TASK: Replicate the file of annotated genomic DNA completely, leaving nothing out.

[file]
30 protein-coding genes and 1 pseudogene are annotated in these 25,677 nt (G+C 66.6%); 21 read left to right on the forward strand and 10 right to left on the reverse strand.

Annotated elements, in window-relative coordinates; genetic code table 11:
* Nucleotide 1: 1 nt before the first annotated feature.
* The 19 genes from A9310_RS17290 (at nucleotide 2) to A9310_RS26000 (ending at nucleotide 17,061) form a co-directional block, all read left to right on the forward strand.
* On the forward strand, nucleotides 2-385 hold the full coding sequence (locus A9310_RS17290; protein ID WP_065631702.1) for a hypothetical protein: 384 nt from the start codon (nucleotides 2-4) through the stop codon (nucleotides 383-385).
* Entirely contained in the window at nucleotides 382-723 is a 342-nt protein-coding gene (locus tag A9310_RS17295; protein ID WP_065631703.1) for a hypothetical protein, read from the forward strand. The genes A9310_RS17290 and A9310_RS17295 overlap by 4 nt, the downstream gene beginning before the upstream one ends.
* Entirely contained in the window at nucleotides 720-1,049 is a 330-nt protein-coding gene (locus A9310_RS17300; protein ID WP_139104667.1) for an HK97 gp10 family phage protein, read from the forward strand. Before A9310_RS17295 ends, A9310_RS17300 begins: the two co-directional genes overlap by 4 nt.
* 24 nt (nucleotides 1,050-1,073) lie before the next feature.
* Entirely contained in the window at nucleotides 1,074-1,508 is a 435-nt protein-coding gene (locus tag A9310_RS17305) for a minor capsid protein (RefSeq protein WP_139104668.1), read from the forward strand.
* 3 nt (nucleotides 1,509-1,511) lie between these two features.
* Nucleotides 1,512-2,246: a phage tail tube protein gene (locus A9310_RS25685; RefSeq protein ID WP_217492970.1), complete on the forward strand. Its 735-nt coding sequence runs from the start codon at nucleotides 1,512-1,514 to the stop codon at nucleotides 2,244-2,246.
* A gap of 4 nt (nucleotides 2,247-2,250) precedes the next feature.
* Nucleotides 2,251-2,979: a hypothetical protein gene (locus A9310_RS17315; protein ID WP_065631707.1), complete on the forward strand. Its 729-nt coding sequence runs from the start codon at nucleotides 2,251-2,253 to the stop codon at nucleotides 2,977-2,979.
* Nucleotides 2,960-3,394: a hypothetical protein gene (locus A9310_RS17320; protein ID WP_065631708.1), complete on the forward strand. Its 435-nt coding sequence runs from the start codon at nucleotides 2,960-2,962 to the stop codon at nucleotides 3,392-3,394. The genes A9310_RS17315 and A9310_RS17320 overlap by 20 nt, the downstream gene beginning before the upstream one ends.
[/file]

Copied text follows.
30 protein-coding genes and 1 pseudogene are annotated in these 25,677 nt (G+C 66.6%); 21 read left to right on the forward strand and 10 right to left on the reverse strand.

Annotated elements, in window-relative coordinates; genetic code table 11:
* Nucleotide 1: 1 nt before the first annotated feature.
* The 19 genes from A9310_RS17290 (at nucleotide 2) to A9310_RS26000 (ending at nucleotide 17,061) form a co-directional block, all read left to right on the forward strand.
* On the forward strand, nucleotides 2-385 hold the full coding sequence (locus A9310_RS17290; protein ID WP_065631702.1) for a hypothetical protein: 384 nt from the start codon (nucleotides 2-4) through the stop codon (nucleotides 383-385).
* Entirely contained in the window at nucleotides 382-723 is a 342-nt protein-coding gene (locus tag A9310_RS17295; protein ID WP_065631703.1) for a hypothetical protein, read from the forward strand. The genes A9310_RS17290 and A9310_RS17295 overlap by 4 nt, the downstream gene beginning before the upstream one ends.
* Entirely contained in the window at nucleotides 720-1,049 is a 330-nt protein-coding gene (locus A9310_RS17300; protein ID WP_139104667.1) for an HK97 gp10 family phage protein, read from the forward strand. Before A9310_RS17295 ends, A9310_RS17300 begins: the two co-directional genes overlap by 4 nt.
* 24 nt (nucleotides 1,050-1,073) lie before the next feature.
* Entirely contained in the window at nucleotides 1,074-1,508 is a 435-nt protein-coding gene (locus tag A9310_RS17305) for a minor capsid protein (RefSeq protein WP_139104668.1), read from the forward strand.
* 3 nt (nucleotides 1,509-1,511) lie between these two features.
* Nucleotides 1,512-2,246: a phage tail tube protein gene (locus A9310_RS25685; RefSeq protein ID WP_217492970.1), complete on the forward strand. Its 735-nt coding sequence runs from the start codon at nucleotides 1,512-1,514 to the stop codon at nucleotides 2,244-2,246.
* A gap of 4 nt (nucleotides 2,247-2,250) precedes the next feature.
* Nucleotides 2,251-2,979: a hypothetical protein gene (locus A9310_RS17315; protein ID WP_065631707.1), complete on the forward strand. Its 729-nt coding sequence runs from the start codon at nucleotides 2,251-2,253 to the stop codon at nucleotides 2,977-2,979.
* Nucleotides 2,960-3,394: a hypothetical protein gene (locus A9310_RS17320; protein ID WP_065631708.1), complete on the forward strand. Its 435-nt coding sequence runs from the start codon at nucleotides 2,960-2,962 to the stop codon at nucleotides 3,392-3,394. The genes A9310_RS17315 and A9310_RS17320 overlap by 20 nt, the downstream gene beginning before the upstream one ends.